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Cardiopulmonary Resuscitation

You just never know when something is going to happen that will require you to act to save a life. You really don’t. I thought of CPR and First Aid as abstract concepts when I was in high school and was trained in them as part of a “magnet school” program for those of us interested in medical and scientific fields. We got to practice with dummies, but it was just that, practice. We mostly joked and laughed our way through the training, and I can honestly say that I learned nothing but how to dial 911 to get help.

What does “911” spell, anyway?
[do action=”credit”]Photo credit: zen / / CC BY-NC-SA[/do]

My first real exposure to a situation requiring CPR came when I was in college and I was on my laboratory practicum rotations at a hospital. I went to draw blood from someone in the emergency department, and there were about 20 people working on a lady who was blue. The amount of organized chaos was impressive to me, so much so that I almost forgot to draw blood on the person a few beds down because I just stood there and watched the physicians, nurses, and techs try to save that woman’s life. What I remember the most was the forcefulness of the chest compressions being given by a tech and sounds of air going in and out of her.

Over the years, as I went from college to actually working at a hospital lab, I was more and more exposed to people in situations requiring CPR, but I didn’t do any of the CPR-ing myself. I was always the lab tech who took blood and ran off to analyze them. The chest compressions, breathing assistance, and drug delivery was left to others. Even my training then was laughable. We just stood around, did one or two rounds of CPR on a dummy, took a written exam, and then we were certified… All to meet the hospital’s requirements, but never really intended for any of us in the lab to do something with it. Saving dummies in dire straits was easy.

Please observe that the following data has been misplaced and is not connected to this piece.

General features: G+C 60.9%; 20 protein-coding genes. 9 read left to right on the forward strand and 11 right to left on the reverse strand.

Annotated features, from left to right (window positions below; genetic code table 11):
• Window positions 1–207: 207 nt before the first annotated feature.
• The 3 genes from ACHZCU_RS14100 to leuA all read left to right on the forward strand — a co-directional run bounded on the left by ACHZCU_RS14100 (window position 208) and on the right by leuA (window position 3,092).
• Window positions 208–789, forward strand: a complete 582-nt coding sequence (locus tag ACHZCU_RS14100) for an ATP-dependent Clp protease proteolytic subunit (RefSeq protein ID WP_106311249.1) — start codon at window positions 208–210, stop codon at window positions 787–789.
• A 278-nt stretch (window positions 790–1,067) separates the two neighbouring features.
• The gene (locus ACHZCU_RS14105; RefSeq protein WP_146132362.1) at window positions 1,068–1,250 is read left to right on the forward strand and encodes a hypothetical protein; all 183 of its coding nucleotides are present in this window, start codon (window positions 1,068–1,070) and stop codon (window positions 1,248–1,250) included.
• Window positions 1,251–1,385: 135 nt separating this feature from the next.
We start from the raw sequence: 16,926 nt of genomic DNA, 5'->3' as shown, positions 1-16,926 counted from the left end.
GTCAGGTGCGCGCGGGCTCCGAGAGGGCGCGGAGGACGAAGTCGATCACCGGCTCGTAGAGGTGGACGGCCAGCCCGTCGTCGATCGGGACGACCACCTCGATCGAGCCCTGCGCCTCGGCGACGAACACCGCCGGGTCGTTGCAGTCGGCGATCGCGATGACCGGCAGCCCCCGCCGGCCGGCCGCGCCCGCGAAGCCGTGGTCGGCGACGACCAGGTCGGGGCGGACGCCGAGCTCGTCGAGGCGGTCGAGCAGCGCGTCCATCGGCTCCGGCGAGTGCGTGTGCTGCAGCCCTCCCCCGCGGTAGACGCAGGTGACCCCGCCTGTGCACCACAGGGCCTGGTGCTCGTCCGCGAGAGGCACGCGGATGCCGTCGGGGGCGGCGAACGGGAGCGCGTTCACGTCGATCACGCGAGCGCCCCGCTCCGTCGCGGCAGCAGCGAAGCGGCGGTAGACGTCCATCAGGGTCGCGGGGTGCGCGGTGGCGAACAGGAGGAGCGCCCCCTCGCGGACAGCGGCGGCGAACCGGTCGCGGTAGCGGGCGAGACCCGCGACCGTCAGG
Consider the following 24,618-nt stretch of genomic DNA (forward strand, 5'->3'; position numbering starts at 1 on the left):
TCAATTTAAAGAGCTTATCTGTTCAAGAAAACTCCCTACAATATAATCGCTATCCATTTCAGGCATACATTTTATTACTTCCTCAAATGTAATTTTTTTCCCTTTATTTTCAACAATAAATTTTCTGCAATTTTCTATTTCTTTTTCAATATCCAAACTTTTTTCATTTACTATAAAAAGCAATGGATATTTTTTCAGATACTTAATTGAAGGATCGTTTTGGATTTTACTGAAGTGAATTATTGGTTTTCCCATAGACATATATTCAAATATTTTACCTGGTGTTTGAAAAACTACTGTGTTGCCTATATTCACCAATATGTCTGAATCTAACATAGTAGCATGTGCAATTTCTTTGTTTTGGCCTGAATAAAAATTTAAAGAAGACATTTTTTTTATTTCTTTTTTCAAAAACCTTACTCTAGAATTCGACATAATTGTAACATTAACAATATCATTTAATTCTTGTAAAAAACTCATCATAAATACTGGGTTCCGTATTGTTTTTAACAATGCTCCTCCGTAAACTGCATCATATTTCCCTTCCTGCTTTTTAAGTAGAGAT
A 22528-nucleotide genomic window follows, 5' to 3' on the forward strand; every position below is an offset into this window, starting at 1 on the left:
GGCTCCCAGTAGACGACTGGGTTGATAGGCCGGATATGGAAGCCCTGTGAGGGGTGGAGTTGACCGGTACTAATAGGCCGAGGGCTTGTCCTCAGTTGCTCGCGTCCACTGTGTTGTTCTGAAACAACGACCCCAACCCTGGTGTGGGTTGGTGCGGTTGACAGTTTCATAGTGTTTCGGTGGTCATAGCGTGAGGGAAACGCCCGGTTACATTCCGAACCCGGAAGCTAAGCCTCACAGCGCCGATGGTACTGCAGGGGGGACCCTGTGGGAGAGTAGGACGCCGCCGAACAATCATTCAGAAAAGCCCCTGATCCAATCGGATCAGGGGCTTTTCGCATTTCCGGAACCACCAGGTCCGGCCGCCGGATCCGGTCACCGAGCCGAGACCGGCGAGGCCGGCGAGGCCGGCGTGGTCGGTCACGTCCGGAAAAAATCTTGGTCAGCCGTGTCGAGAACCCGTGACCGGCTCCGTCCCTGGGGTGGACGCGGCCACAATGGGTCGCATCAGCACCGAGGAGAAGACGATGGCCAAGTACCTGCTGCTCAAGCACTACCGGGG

Putting them together is a whole other thing.[do action=”credit”]Photo credit: bez uma / / CC BY-NC-ND[/do]

And so it went for several years until I decided to pay attention to what I was doing with regards to CPR. I don’t know why. It just dawned on me that I would come upon a situation where someone would need my assistance, and it would be extremely embarrassing (not to mention dangerous to the victim) if I didn’t know my stuff. So I paid attention to the instructional videos, put a little more effort at the re-certification hands-on exercises, and ran the scenarios in my head over and over whenever I could.

(I’m not going to write about it right now, but all this came in very handy back at the end of April. That’s all I’m going to write about that, for now.)

Last night, I went to get re-certified in CPR, and, let me tell you, I was hurting this morning. It was a good feeling, though, because it meant that the practice rounds of the instruction were physically demanding, just like CPR is in real life. We went at it for three and a half hours, pumping the chests of those dummies and going through all the motions of actual CPR. We also didn’t put the dummies up on a table like all my previous classes. The dummies were on the floor, making it more akin to an actual situation. I had a hard time kneeling for that long a time and bending all the way down to deliver rescue breaths with a mask.

Not only was the training environment more real, the instructor was phenomenal. He had wide experience in the fields of public safety and emergency medical services, and it showed. It was his idea that we go through all the motions of CPR on the ground and in real time, which is why it took us over three hours to get the whole thing done… And why I’m hurting. I really appreciated that, especially in light of my recent experiences with medical emergencies. I really do feel that I’m more prepared now.

I am a strong proponent of First Aid and CPR training for all parents with children in the household, homeowners with swimming pools on their properties, and for people who care for people with special needs. I highly recommend it for everyone else as well. If you are interested in learning these valuable techniques, I recommend contacting the American Heart Association, the Red Cross, or checking with your employer to see if they have a way of facilitating your training. You never know if you’ll need it, but it’s better to know what to do and not have to than to have to do something and be lost in ignorance.